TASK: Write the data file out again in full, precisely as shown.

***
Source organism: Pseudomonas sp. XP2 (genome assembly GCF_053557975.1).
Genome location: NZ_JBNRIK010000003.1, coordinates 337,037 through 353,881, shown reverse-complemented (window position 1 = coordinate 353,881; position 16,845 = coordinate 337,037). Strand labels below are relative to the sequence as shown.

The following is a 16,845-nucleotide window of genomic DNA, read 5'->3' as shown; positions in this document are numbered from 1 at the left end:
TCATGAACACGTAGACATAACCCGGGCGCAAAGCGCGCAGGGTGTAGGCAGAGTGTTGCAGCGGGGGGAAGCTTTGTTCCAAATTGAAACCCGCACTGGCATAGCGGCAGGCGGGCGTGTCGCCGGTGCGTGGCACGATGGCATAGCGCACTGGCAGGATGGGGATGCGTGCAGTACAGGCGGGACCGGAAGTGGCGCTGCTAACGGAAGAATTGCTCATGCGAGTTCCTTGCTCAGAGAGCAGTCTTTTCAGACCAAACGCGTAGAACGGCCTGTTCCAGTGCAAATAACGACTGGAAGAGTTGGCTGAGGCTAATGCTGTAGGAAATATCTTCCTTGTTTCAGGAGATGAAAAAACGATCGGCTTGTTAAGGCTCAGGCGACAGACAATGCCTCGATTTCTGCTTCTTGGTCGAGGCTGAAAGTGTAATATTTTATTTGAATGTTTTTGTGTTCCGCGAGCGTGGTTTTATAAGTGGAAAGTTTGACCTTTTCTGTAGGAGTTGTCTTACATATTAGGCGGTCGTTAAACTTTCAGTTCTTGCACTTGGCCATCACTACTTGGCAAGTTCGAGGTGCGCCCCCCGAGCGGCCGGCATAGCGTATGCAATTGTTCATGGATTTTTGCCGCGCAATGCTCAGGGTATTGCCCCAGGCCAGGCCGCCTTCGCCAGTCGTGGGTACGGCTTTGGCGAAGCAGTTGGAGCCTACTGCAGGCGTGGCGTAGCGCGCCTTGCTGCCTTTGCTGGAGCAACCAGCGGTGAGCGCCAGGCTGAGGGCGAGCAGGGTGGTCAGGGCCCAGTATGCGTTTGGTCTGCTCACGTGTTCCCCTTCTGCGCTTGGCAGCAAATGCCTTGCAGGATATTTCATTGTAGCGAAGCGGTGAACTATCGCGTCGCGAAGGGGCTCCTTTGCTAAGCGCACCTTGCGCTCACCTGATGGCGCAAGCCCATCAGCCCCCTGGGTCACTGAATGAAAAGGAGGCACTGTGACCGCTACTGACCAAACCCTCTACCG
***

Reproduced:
Source organism: Pseudomonas sp. XP2 (genome assembly GCF_053557975.1).
Genome location: NZ_JBNRIK010000003.1, coordinates 337,037 through 353,881, shown reverse-complemented (window position 1 = coordinate 353,881; position 16,845 = coordinate 337,037). Strand labels below are relative to the sequence as shown.

The following is a 16,845-nucleotide window of genomic DNA, read 5'->3' as shown; positions in this document are numbered from 1 at the left end:
TCATGAACACGTAGACATAACCCGGGCGCAAAGCGCGCAGGGTGTAGGCAGAGTGTTGCAGCGGGGGGAAGCTTTGTTCCAAATTGAAACCCGCACTGGCATAGCGGCAGGCGGGCGTGTCGCCGGTGCGTGGCACGATGGCATAGCGCACTGGCAGGATGGGGATGCGTGCAGTACAGGCGGGACCGGAAGTGGCGCTGCTAACGGAAGAATTGCTCATGCGAGTTCCTTGCTCAGAGAGCAGTCTTTTCAGACCAAACGCGTAGAACGGCCTGTTCCAGTGCAAATAACGACTGGAAGAGTTGGCTGAGGCTAATGCTGTAGGAAATATCTTCCTTGTTTCAGGAGATGAAAAAACGATCGGCTTGTTAAGGCTCAGGCGACAGACAATGCCTCGATTTCTGCTTCTTGGTCGAGGCTGAAAGTGTAATATTTTATTTGAATGTTTTTGTGTTCCGCGAGCGTGGTTTTATAAGTGGAAAGTTTGACCTTTTCTGTAGGAGTTGTCTTACATATTAGGCGGTCGTTAAACTTTCAGTTCTTGCACTTGGCCATCACTACTTGGCAAGTTCGAGGTGCGCCCCCCGAGCGGCCGGCATAGCGTATGCAATTGTTCATGGATTTTTGCCGCGCAATGCTCAGGGTATTGCCCCAGGCCAGGCCGCCTTCGCCAGTCGTGGGTACGGCTTTGGCGAAGCAGTTGGAGCCTACTGCAGGCGTGGCGTAGCGCGCCTTGCTGCCTTTGCTGGAGCAACCAGCGGTGAGCGCCAGGCTGAGGGCGAGCAGGGTGGTCAGGGCCCAGTATGCGTTTGGTCTGCTCACGTGTTCCCCTTCTGCGCTTGGCAGCAAATGCCTTGCAGGATATTTCATTGTAGCGAAGCGGTGAACTATCGCGTCGCGAAGGGGCTCCTTTGCTAAGCGCACCTTGCGCTCACCTGATGGCGCAAGCCCATCAGCCCCCTGGGTCACTGAATGAAAAGGAGGCACTGTGACCGCTACTGACCAAACCCTCTACCG